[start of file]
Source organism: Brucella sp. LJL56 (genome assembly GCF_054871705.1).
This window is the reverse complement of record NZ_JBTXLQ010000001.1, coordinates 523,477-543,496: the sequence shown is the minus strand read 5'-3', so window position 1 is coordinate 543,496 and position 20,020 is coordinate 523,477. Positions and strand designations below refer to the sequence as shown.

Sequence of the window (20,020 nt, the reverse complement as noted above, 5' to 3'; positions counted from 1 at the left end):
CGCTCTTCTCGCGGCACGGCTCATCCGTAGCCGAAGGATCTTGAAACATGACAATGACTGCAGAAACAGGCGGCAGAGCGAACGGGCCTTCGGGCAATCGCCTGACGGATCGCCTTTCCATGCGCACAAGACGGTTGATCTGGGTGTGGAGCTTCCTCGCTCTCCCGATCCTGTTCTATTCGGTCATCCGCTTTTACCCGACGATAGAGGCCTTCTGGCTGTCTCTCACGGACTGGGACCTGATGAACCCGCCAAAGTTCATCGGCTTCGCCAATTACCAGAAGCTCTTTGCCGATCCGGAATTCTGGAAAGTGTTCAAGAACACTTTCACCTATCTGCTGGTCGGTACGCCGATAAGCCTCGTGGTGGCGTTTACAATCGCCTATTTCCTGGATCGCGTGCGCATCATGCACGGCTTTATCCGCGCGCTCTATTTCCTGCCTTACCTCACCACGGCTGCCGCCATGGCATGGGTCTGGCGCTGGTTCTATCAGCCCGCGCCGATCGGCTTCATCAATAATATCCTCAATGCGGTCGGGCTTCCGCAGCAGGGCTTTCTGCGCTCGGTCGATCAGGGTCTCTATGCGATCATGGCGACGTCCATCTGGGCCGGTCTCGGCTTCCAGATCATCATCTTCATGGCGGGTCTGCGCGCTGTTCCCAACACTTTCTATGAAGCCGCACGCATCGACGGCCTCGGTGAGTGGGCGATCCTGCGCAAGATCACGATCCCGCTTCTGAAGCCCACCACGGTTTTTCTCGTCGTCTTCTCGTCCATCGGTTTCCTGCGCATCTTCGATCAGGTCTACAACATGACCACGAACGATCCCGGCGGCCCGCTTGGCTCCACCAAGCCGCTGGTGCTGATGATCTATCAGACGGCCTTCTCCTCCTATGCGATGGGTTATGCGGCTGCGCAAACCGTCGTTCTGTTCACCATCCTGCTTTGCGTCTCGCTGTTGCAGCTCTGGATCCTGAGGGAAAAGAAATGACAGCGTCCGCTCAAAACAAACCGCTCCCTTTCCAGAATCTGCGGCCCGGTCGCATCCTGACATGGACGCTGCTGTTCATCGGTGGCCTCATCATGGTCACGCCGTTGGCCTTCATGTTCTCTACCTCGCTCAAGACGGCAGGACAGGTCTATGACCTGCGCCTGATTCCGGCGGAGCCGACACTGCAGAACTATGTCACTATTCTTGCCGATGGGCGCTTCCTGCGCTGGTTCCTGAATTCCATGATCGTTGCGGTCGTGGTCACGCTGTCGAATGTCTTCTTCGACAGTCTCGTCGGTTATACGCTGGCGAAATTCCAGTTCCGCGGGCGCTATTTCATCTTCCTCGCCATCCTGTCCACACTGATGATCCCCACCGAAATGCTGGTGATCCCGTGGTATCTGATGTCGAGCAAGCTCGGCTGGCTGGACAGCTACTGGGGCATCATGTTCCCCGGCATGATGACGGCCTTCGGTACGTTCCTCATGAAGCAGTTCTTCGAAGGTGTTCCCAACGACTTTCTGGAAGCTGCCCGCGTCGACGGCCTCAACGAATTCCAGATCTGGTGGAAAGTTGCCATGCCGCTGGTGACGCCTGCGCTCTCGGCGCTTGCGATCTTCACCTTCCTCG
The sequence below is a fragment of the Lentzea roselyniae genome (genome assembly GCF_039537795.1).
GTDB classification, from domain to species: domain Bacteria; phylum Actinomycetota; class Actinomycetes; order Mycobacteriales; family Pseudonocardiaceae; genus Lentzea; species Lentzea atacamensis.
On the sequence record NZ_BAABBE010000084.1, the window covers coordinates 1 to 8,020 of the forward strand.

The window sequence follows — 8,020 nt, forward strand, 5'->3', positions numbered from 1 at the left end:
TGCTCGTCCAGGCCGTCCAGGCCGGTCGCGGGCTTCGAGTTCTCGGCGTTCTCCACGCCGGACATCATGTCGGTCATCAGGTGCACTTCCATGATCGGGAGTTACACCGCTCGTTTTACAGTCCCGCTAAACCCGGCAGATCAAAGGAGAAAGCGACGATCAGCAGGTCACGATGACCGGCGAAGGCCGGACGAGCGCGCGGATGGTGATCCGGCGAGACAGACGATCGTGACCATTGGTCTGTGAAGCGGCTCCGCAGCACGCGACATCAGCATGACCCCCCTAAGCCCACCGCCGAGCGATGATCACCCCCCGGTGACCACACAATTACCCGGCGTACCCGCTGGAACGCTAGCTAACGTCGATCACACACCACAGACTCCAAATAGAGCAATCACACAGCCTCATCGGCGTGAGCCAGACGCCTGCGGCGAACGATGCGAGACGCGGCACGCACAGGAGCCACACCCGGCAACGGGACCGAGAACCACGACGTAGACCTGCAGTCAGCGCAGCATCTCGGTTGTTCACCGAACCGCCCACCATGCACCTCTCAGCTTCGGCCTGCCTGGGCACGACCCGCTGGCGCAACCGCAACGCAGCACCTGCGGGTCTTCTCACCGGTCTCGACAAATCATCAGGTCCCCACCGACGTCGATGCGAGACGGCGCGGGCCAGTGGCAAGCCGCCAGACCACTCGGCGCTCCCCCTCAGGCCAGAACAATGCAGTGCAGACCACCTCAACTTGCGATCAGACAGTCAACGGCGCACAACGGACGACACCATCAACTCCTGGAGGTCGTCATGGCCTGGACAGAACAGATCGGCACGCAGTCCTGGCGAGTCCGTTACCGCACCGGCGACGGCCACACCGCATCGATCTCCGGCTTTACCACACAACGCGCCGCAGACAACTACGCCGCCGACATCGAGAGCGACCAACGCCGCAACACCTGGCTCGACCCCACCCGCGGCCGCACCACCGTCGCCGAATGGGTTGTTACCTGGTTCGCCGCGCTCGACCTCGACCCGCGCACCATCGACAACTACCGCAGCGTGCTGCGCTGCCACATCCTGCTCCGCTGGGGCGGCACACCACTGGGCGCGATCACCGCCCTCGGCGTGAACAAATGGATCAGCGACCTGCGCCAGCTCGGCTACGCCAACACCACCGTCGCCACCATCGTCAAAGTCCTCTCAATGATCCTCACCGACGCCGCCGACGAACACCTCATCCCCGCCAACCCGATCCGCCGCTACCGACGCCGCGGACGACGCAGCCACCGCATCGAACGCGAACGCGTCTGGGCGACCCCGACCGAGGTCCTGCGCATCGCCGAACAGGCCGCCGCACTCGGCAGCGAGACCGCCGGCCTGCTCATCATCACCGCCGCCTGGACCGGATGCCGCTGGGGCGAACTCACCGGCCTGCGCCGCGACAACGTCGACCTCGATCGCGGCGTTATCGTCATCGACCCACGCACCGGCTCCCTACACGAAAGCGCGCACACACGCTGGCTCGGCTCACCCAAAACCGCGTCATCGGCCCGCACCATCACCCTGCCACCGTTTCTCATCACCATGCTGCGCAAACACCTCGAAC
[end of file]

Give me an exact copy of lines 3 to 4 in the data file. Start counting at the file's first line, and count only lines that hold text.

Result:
Sequence of the window (20,020 nt, the reverse complement as noted above, 5' to 3'; positions counted from 1 at the left end):
CGCTCTTCTCGCGGCACGGCTCATCCGTAGCCGAAGGATCTTGAAACATGACAATGACTGCAGAAACAGGCGGCAGAGCGAACGGGCCTTCGGGCAATCGCCTGACGGATCGCCTTTCCATGCGCACAAGACGGTTGATCTGGGTGTGGAGCTTCCTCGCTCTCCCGATCCTGTTCTATTCGGTCATCCGCTTTTACCCGACGATAGAGGCCTTCTGGCTGTCTCTCACGGACTGGGACCTGATGAACCCGCCAAAGTTCATCGGCTTCGCCAATTACCAGAAGCTCTTTGCCGATCCGGAATTCTGGAAAGTGTTCAAGAACACTTTCACCTATCTGCTGGTCGGTACGCCGATAAGCCTCGTGGTGGCGTTTACAATCGCCTATTTCCTGGATCGCGTGCGCATCATGCACGGCTTTATCCGCGCGCTCTATTTCCTGCCTTACCTCACCACGGCTGCCGCCATGGCATGGGTCTGGCGCTGGTTCTATCAGCCCGCGCCGATCGGCTTCATCAATAATATCCTCAATGCGGTCGGGCTTCCGCAGCAGGGCTTTCTGCGCTCGGTCGATCAGGGTCTCTATGCGATCATGGCGACGTCCATCTGGGCCGGTCTCGGCTTCCAGATCATCATCTTCATGGCGGGTCTGCGCGCTGTTCCCAACACTTTCTATGAAGCCGCACGCATCGACGGCCTCGGTGAGTGGGCGATCCTGCGCAAGATCACGATCCCGCTTCTGAAGCCCACCACGGTTTTTCTCGTCGTCTTCTCGTCCATCGGTTTCCTGCGCATCTTCGATCAGGTCTACAACATGACCACGAACGATCCCGGCGGCCCGCTTGGCTCCACCAAGCCGCTGGTGCTGATGATCTATCAGACGGCCTTCTCCTCCTATGCGATGGGTTATGCGGCTGCGCAAACCGTCGTTCTGTTCACCATCCTGCTTTGCGTCTCGCTGTTGCAGCTCTGGATCCTGAGGGAAAAGAAATGACAGCGTCCGCTCAAAACAAACCGCTCCCTTTCCAGAATCTGCGGCCCGGTCGCATCCTGACATGGACGCTGCTGTTCATCGGTGGCCTCATCATGGTCACGCCGTTGGCCTTCATGTTCTCTACCTCGCTCAAGACGGCAGGACAGGTCTATGACCTGCGCCTGATTCCGGCGGAGCCGACACTGCAGAACTATGTCACTATTCTTGCCGATGGGCGCTTCCTGCGCTGGTTCCTGAATTCCATGATCGTTGCGGTCGTGGTCACGCTGTCGAATGTCTTCTTCGACAGTCTCGTCGGTTATACGCTGGCGAAATTCCAGTTCCGCGGGCGCTATTTCATCTTCCTCGCCATCCTGTCCACACTGATGATCCCCACCGAAATGCTGGTGATCCCGTGGTATCTGATGTCGAGCAAGCTCGGCTGGCTGGACAGCTACTGGGGCATCATGTTCCCCGGCATGATGACGGCCTTCGGTACGTTCCTCATGAAGCAGTTCTTCGAAGGTGTTCCCAACGACTTTCTGGAAGCTGCCCGCGTCGACGGCCTCAACGAATTCCAGATCTGGTGGAAAGTTGCCATGCCGCTGGTGACGCCTGCGCTCTCGGCGCTTGCGATCTTCACCTTCCTCG